To illustrate the putative cholesterol-binding site, the Drosophila Orai structure [Protein Data Bank (PDB) accession number 4HKR] (7) was modified to match the sequence of human Orai1 by replacing Gln152 with Tyr. (A) (left) Human Orai1 is depicted in association with the STIM-Orai activating region (SOAR; PDB accession number 3TEQ) (11). (right) The N-terminal end of TM1 in human Orai1 was replaced with a 310 helix, a conformation that might favor association with cholesterol at the expense of SOAR. (B) Detailed view of hypothetical SOAR-Orai1 interaction in cholesterol-free Orai1. (C) Detailed view of hypothetical cholesterol-Orai1 interaction. (D) End-on view of Orai1-TM1 as an α-helix, to illustrate the orientation of Leu74 and Tyr80 side chains in this conformation. (E) End-on view of Orai1-TM1 as a 310-helix to illustrate the orientation of the key cholesterol-binding residues in this conformation.

The crystal structure of Drosophila Orai indicates that the key cholesterol binding residues that correspond to Leu74 and Tyr80 in human Orai1 point in opposite directions, seemingly precluding the possibility that both side chains could simultaneously participate in the binding of cholesterol (7). One possibility proposed by Derler et al. is that the α-helix of the ETON region becomes “unstructured.” For this to occur, the ETON domain would have to exist in an equilibrium between the α-helix observed in the crystal structure and random coil structures that may exist in the isolated Orai1 N-terminal peptide in solution (2). If so, the presence of cholesterol would presumably favor a random coil structure, making Orai1 unavailable for STIM interaction. Although hypothetically possible, it seems unlikely that an apparently stable α-helix would “unwind” under physiological conditions. Another interesting and perhaps more energetically favorable possibility would be a change in conformation between an α-helix and the less common 310-helical structure. Because 310-helices have three residues per turn, as opposed to the 3.6 residues per turn in a canonical α-helix (8), a conversion from α-helix to 310 would enable Leu74 and Tyr80 to line up in the same direction, making cholesterol binding by these two residues possible (Fig. 1).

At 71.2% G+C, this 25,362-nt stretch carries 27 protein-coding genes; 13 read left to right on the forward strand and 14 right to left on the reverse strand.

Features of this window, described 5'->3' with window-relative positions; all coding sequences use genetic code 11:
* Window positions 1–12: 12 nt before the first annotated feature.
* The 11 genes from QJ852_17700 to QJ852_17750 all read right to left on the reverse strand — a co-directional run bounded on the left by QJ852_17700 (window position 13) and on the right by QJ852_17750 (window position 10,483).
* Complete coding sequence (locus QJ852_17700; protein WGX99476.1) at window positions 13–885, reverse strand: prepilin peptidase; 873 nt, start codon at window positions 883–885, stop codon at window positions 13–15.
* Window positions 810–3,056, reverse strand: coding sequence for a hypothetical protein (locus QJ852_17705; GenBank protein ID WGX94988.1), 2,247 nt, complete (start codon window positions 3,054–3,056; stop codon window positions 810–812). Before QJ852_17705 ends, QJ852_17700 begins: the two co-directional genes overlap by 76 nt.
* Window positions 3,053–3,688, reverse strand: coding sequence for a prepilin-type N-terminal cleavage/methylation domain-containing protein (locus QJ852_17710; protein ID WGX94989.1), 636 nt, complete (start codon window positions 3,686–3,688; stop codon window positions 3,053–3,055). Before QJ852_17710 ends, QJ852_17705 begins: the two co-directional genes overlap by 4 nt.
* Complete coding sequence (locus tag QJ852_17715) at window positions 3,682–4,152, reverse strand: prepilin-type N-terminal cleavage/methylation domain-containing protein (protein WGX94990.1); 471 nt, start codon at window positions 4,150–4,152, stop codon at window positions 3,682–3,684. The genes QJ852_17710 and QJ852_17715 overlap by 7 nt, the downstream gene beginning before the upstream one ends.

Orai1 is by no means the only channel that can bind cholesterol. As Derler et al. point out, TRPV1 channels are also inhibited by cholesterol, which binds to the S5 helix of the channel and decreases TRPV1 currents (9). Further, the large conductance potassium channel BK exhibits several cholesterol-binding domains (confusingly named “CRAC”) in its cytosolic C-terminal tail (10). This is important because similar to Orai1, these sites are physically located outside of the PM. Hence, there is a precedent for cholesterol binding to the cytosolic sites of an ion channel.

There may also be as-yet-unappreciated pathophysiological implications for cholesterol regulation of Orai. Derler et al. draw the link between hypocholesteremia in patients with Smith-Lemli-Opitz syndrome exhibiting increased mast cell degranulation, a process dependent on Ca2+. It remains to be seen whether other pathophysiological conditions are caused by the interaction of cholesterol and Orai, and how the more common scenario of hypercholesterolemia affects Orai. Questions remain about how dynamic and physiologically relevant the cholesterol-Orai interaction is. Do ER-PM junctions form exclusively at cholesterol-rich lipid rafts, in which case is cholesterol inhibition standard for “wild-type” SOCE responses, or is cholesterol binding to Orai turned on and off? Which conditions lead to the transport of cholesterol from the PM to its cytosolic binding site on Orai? How do cholesterol and STIM compete for the same region of Orai? Perhaps STIM can bind the C terminus of Orai upon store-depletion, leading to a conformational change that dissociates cholesterol from the N terminus and allows STIM to bind instead, facilitating channel opening. Derler et al. present an exciting concept of cholesterol-mediated SOCE regulation; however, the physiological implications and the mechanism for when and why cholesterol binds Orai remain to be elucidated.


Acknowledgments: This work was supported by NIH grant GM097335 (to J.S.).